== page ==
Introduction to CI/CD with GitLab

In this document we'll present an overview of the concepts of Continuous Integration, Continuous Delivery, and Continuous Deployment, as well as an introduction to GitLab CI/CD.

Introduction to CI/CD methodologies

The continuous methodologies of software development are based on automating the execution of scripts to minimize the chance of introducing errors while developing applications. They require less human intervention or even no intervention at all, from the development of new code until its deployment.

It involves continuously building, testing, and deploying code changes at every small iteration, reducing the chance of developing new code based on bugged or failed previous versions.

There are three main approaches to this methodology, each of them to be applied according to what best suits your strategy.

Continuous Integration

Consider an application which has its code stored in a Git repository in GitLab. Developers push code changes every day, multiple times a day. For every push to the repository, you can create a set of scripts to build and test your application automatically, decreasing the chance of introducing errors to your app.

This practice is known as Continuous Integration; for every change submitted to an application - even to development branches - it's built and tested automatically and continuously, ensuring the introduced changes pass all tests, guidelines, and code compliance standards you established for your app.

GitLab itself is an example of using Continuous Integration as a software development method. For every push to the project, there's a set of scripts the code is checked against.

Continuous Delivery

Continuous Delivery is a step beyond Continuous Integration. Your application is not only built and tested at every code change pushed to the codebase, but, as an additional step, it's also deployed continuously, though the deployments are triggered manually.

This method ensures the code is checked automatically but requires human intervention to manually and strategically trigger the deployment of the changes.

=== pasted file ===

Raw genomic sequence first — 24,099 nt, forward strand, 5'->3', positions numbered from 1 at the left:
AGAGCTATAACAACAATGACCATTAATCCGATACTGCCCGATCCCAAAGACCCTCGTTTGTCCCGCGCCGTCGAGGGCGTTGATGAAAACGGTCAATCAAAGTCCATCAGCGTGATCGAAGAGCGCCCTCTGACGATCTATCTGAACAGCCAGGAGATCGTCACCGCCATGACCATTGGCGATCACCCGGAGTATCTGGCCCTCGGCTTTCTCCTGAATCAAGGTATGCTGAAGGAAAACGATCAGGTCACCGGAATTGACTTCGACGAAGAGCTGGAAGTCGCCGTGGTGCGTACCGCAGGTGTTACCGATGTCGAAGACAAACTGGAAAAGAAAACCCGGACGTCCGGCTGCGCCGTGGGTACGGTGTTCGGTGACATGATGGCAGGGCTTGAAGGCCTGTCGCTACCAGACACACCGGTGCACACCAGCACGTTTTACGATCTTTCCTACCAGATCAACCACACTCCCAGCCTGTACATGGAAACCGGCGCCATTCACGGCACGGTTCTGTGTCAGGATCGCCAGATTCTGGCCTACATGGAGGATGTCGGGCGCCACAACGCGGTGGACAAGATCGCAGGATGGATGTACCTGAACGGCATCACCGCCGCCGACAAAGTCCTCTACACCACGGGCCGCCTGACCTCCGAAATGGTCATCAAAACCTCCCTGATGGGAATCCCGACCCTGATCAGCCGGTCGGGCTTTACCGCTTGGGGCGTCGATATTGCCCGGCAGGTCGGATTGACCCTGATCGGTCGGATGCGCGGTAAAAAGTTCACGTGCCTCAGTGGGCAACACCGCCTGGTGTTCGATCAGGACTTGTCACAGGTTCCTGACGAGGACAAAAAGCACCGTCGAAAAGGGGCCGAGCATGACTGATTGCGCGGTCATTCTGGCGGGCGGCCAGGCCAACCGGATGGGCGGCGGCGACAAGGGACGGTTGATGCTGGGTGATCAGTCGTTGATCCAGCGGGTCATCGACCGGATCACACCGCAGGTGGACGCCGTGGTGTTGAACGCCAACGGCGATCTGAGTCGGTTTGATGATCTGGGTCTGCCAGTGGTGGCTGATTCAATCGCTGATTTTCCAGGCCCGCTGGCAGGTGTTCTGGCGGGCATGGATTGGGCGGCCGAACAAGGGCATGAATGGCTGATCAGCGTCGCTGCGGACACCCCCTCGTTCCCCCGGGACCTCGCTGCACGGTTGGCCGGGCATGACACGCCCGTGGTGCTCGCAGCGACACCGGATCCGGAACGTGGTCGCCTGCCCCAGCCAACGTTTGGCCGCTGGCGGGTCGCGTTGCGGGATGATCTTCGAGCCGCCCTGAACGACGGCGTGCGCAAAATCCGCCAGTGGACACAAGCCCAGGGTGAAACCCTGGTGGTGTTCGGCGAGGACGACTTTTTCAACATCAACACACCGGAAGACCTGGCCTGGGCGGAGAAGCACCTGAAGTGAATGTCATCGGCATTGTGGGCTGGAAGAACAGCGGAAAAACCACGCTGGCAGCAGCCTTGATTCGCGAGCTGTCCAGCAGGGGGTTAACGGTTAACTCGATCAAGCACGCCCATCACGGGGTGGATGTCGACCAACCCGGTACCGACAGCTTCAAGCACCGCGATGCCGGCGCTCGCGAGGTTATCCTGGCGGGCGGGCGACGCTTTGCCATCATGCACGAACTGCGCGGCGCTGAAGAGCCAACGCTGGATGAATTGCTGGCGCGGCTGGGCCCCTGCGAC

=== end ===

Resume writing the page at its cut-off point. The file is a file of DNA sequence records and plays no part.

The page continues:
Continuous Deployment

Continuous Deployment is also a further step beyond Continuous Integration, similar to Continuous Delivery. The difference is that instead of deploying your application manually, you set it to be deployed automatically. It does not require human intervention at all to have your application deployed.

Introduction to GitLab CI/CD

GitLab CI/CD is a powerful tool built into GitLab that allows you to apply all the continuous methods (Continuous Integration, Delivery, and Deployment) to your software with no third-party application or integration needed.

How GitLab CI/CD works

To use GitLab CI/CD, all you need is an application codebase hosted in a Git repository, and for your build, test, and deployment scripts to be specified in a file called .gitlab-ci.yml, located in the root path of your repository.

In this file, you can define the scripts you want to run, define include and cache dependencies, choose commands you want to run in sequence and those you want to run in parallel, define where you want to deploy your app, and specify whether you will want to run the scripts automatically or trigger any of them manually. Once you're familiar with GitLab CI/CD you can add more advanced steps into the configuration file.

To add scripts to that file, you'll need to organize them in a sequence that suits your application and are in accordance with the tests you wish to perform. To visualize the process, imagine that all the scripts you add to the configuration file are the same as the commands you run on a terminal in your computer.

Once you've added your .gitlab-ci.yml configuration file to your repository, GitLab will detect it and run your scripts with the tool called GitLab Runner, which works similarly to your terminal.

The scripts are grouped into jobs, and together they compose a pipeline. A minimalist example of .gitlab-ci.yml file could contain:

before_script: